My Review - 5 Stars
Given the premise of Emily Nunn's food memoir, I was pretty sure I was going to like it. Then I came upon this passage and I knew I was going to love it:
"Despite my dive into the mysteries of comfort food, my plans were not suddenly tied up in a neat bow. And unlike what you might expect from a story like this, I didn't have a road map for the next year of my life, a rock-solid timeline, or an uncharacteristically smart but rustic man hovering in the wings to make my life happy and perfect again. The truth was that I had absolutely no idea what I was going to do with the rest of my life, expect in the short term. And even the short-term was sketchy." p. 62
Emily Nunn is my kind of people.
In the course of her memoir, we see her do the good and hard work of becoming sober, of processing her complicated and often toxic family dynamics, of grieving, of figuring out just who she is. It is not always neat or pretty but it is an honest account of someone taking stock of their life and doing their best to become healthier and stronger. It's worth reading for that alone.
Emily grew up in Galax, VA with two brothers and two sisters. Her parents ultimately divorced and her dad was not very involved with the family afterward. She moved to New York where she covered theater and wrote the original Tables for Two column for the New Yorker before taking a restaurant column job at the Chicago Tribune. Once in Chicago, she met the Engineer, who would become her fiancé, and his 7 year old daughter.
In so many ways, it seemed like Emily had an ideal life. But there were cracks along the surface and they shatter after her brother Oliver committed suicide. Shortly after Oliver's death, the Engineer breaks off their engagement and as Emily had become a stay at home stepmother of sorts, she has to figure out employment and housing. All while recognizing she was an alcoholic, like Oliver was.
After seeking treatment for her alcoholism, this ultimately launches a year or so of staying with different friends around the country, freelancing, and figuring out what she should do with her life and how things got this bad. One friend quips it'll be her comfort food tour. Everywhere Emily stays, she and her friends or family discuss the idea of comfort food. They make favorite recipes for each other. They consider what makes comfort food comforting and why we turn to it when we're in distress or need to celebrate. (One smart person raised the idea of why we associate comfort food with sad things when food is also an important part of many of our happiest moments.)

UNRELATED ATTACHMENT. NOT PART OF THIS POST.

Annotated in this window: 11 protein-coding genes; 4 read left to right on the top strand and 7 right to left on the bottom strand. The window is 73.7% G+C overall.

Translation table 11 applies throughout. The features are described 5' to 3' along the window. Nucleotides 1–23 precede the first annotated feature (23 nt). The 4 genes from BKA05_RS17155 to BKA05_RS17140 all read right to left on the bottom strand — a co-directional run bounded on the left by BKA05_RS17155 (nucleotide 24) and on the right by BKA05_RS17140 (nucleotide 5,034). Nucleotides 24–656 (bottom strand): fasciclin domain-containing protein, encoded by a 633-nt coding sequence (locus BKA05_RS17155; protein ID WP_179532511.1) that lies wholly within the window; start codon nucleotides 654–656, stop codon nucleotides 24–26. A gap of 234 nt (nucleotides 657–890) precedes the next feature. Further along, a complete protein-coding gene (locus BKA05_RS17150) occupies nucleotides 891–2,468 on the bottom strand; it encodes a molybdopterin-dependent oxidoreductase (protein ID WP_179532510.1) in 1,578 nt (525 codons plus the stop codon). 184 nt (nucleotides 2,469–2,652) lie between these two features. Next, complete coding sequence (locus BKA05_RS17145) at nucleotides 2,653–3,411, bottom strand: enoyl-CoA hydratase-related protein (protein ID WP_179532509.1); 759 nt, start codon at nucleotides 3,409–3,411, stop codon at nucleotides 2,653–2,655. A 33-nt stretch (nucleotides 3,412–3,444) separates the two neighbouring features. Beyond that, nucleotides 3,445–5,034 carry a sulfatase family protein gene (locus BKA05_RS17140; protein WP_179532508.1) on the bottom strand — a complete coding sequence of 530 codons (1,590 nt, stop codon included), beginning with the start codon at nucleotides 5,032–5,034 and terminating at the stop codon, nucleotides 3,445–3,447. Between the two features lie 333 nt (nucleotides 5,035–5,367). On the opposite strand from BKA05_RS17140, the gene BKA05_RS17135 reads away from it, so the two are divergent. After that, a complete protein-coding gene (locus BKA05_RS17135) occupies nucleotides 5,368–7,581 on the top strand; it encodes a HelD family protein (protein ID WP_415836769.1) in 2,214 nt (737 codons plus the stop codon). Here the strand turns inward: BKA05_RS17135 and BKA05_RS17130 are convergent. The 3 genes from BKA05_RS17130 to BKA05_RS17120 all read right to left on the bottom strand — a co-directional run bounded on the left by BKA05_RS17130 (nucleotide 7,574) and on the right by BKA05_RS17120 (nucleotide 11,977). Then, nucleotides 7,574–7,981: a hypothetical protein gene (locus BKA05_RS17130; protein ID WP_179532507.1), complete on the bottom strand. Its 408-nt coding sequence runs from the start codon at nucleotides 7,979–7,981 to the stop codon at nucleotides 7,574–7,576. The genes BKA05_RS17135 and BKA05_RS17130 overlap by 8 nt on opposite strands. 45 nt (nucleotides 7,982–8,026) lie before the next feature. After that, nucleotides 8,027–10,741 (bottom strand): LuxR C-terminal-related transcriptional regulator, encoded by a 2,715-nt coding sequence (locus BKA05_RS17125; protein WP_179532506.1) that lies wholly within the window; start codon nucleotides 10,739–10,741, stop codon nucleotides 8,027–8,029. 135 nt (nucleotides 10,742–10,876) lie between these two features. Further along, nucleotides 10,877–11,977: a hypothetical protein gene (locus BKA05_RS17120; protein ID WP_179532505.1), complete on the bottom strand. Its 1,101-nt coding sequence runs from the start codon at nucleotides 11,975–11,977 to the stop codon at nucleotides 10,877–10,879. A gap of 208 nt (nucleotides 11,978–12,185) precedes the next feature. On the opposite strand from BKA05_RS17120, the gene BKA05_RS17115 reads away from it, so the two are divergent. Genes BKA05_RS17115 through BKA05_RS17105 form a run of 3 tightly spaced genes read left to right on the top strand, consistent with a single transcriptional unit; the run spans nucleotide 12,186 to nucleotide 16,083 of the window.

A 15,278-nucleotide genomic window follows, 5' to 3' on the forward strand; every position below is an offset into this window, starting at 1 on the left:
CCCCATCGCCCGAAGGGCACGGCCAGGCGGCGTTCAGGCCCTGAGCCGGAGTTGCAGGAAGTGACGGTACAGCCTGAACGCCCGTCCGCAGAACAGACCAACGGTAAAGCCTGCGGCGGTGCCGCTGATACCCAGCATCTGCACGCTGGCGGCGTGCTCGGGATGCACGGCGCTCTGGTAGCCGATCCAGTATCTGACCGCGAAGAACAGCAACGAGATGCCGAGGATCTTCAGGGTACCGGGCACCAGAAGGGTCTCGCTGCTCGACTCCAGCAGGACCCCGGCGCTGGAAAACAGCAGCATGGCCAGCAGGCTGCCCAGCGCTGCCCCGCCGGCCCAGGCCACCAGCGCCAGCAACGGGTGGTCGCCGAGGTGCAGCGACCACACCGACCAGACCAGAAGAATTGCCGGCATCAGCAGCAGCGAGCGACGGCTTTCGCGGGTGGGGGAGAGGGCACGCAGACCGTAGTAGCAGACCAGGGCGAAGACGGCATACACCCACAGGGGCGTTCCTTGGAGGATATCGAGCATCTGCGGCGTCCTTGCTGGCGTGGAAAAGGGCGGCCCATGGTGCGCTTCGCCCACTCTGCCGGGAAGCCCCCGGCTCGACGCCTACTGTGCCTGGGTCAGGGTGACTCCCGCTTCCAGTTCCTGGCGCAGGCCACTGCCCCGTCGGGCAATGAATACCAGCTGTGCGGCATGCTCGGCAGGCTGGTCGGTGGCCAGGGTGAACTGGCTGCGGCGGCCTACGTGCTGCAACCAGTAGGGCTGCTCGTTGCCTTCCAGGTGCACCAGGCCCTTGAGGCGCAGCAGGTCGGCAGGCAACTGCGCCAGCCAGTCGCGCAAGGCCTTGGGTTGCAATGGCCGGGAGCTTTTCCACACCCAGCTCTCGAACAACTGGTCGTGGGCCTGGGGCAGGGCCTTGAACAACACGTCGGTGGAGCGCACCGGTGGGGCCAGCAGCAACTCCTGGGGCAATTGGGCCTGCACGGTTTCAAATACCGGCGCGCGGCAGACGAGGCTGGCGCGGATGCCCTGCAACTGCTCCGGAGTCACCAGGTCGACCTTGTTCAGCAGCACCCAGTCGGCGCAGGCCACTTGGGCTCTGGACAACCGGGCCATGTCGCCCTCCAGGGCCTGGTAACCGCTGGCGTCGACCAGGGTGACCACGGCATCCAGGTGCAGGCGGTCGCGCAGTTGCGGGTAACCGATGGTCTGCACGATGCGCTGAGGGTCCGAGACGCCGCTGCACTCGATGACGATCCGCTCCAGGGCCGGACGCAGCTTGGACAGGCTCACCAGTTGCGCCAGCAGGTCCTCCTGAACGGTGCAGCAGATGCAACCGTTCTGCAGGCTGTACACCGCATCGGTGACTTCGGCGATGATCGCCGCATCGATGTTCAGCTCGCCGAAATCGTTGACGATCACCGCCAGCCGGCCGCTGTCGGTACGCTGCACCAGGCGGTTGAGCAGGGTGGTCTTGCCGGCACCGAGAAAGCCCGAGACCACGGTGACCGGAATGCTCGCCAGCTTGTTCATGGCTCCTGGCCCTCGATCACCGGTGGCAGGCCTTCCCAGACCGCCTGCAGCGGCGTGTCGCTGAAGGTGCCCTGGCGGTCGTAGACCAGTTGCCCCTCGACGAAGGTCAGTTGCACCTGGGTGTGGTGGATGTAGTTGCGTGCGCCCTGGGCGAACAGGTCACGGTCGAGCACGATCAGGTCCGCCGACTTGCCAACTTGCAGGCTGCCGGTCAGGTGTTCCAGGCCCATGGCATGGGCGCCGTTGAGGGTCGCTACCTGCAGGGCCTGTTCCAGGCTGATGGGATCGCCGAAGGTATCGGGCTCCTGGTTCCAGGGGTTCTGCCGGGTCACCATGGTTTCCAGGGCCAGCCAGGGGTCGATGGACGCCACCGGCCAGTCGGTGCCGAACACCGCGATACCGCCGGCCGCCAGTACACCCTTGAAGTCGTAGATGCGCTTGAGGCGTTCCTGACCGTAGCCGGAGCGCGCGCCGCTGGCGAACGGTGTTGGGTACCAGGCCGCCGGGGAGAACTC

It made me think about the role of comfort food in such unexpected ways, going beyond my go-to choices. It was interesting to consider what we cook for people when they're in distress and how it's formed by our own ideas of comfort, as well as how "the things people truly need from us at the very worst times in their lives are often much smaller than what we try to give them" (p. 24.)
While Emily has a complicated relationship with her immediate family, her cousin, aunt, and uncle shower her with love and affection and open up their homes to her for extended periods of time. I loved these relatives for being stable presences and for the way they nurtured Emily. I loved how they showed her it's possible to be part of a stable, loving family.
As Emily visits her relatives and reconnects with old friends from college and tries to settle somewhere, her relationship with food evolves. Early on she notes how she cooked to show people how much she loved them or to make them love her. But as she's putting the pieces of her life back together and people give to her when she has little or nothing to give in return, she realizes she has to let people take care of her for a while. In the process of allowing people to love her unconditionally, she becomes more of who she truly is. The contrast between her past relationships and the ones she encounters after Oliver's death was truly striking and I ached over what she'd gone through and settled for.